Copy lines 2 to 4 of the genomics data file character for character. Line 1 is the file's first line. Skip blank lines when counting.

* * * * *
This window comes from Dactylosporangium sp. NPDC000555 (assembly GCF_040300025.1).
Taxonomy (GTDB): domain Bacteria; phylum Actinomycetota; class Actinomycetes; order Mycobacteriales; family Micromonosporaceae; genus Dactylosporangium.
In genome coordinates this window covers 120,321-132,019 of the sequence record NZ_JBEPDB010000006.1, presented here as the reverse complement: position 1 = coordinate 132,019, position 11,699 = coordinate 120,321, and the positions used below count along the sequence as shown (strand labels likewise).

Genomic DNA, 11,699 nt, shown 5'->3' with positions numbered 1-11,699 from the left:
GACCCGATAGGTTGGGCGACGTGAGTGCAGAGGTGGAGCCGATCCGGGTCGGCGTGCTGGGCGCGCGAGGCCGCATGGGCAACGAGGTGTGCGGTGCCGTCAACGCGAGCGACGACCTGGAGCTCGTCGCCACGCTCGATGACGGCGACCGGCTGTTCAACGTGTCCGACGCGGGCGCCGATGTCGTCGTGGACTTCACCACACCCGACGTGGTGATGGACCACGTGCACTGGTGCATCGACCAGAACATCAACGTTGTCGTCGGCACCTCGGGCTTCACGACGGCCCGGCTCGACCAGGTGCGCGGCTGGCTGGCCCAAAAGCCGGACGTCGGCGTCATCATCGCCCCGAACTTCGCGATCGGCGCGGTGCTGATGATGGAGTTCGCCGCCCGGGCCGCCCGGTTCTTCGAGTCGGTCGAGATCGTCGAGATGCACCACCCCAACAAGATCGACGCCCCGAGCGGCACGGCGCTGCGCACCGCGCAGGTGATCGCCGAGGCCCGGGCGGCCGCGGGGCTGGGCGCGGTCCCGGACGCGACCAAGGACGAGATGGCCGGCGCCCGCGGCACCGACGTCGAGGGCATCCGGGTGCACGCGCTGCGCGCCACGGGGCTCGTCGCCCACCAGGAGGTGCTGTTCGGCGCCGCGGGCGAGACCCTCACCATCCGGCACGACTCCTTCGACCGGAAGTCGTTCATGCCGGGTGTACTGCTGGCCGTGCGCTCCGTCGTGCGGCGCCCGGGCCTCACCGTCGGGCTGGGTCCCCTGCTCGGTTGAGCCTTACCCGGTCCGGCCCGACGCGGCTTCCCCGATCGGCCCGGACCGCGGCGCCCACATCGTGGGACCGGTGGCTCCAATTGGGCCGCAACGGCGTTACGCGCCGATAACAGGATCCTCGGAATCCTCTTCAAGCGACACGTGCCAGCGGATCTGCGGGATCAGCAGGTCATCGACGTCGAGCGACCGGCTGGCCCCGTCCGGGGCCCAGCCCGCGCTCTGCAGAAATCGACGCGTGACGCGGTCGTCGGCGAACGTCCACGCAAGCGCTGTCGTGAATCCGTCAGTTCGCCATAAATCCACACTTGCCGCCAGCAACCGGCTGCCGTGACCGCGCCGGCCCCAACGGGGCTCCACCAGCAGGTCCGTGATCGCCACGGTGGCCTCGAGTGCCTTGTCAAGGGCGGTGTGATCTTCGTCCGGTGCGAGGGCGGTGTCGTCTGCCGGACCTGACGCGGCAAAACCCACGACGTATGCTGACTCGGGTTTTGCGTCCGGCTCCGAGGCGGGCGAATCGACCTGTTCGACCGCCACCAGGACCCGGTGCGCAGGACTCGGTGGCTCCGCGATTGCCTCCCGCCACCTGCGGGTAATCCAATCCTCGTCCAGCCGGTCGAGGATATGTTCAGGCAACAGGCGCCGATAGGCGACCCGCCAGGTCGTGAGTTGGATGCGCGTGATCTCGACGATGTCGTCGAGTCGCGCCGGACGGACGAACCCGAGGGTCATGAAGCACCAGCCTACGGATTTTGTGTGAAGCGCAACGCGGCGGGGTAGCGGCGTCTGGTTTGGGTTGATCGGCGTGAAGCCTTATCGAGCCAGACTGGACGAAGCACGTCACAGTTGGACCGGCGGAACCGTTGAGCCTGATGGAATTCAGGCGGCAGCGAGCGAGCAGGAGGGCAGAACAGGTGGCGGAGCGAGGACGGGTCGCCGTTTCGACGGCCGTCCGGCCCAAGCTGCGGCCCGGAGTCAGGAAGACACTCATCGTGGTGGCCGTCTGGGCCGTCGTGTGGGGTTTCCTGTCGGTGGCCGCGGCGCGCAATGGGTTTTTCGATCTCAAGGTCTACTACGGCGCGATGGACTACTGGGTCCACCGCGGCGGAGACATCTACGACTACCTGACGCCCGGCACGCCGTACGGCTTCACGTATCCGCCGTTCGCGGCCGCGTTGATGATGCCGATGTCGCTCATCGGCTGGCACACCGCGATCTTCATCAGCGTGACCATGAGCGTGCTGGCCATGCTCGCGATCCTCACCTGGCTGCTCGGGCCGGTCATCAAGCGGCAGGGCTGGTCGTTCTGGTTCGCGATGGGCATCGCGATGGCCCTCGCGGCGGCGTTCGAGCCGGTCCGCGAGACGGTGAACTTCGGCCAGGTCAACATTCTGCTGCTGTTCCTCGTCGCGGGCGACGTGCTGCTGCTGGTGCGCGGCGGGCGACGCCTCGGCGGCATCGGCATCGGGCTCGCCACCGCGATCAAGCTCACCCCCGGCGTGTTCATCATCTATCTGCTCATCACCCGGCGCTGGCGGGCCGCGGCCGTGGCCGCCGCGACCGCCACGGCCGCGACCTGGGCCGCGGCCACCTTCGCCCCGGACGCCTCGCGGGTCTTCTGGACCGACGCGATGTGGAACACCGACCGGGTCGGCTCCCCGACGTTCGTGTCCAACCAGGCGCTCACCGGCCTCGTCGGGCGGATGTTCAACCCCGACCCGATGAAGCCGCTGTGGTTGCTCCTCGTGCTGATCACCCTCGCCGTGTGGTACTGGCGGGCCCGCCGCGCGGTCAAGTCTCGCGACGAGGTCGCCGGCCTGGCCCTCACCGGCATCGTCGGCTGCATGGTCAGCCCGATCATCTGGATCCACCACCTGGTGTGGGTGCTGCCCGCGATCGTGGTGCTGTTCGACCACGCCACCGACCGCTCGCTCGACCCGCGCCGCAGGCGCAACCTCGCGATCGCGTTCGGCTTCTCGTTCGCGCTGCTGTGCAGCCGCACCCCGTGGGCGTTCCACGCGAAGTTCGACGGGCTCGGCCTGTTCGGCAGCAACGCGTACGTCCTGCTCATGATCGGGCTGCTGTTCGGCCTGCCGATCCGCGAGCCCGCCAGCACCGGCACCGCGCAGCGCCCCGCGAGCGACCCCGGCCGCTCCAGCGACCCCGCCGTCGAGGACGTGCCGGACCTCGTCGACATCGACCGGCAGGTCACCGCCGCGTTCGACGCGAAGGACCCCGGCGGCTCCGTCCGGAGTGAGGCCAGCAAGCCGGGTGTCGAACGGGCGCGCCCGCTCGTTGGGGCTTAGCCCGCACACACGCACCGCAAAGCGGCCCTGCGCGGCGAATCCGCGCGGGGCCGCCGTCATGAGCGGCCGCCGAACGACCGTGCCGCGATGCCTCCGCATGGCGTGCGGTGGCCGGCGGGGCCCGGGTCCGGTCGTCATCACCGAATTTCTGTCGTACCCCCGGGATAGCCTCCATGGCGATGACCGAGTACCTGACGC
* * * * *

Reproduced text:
Taxonomy (GTDB): domain Bacteria; phylum Actinomycetota; class Actinomycetes; order Mycobacteriales; family Micromonosporaceae; genus Dactylosporangium.
In genome coordinates this window covers 120,321-132,019 of the sequence record NZ_JBEPDB010000006.1, presented here as the reverse complement: position 1 = coordinate 132,019, position 11,699 = coordinate 120,321, and the positions used below count along the sequence as shown (strand labels likewise).

Genomic DNA, 11,699 nt, shown 5'->3' with positions numbered 1-11,699 from the left: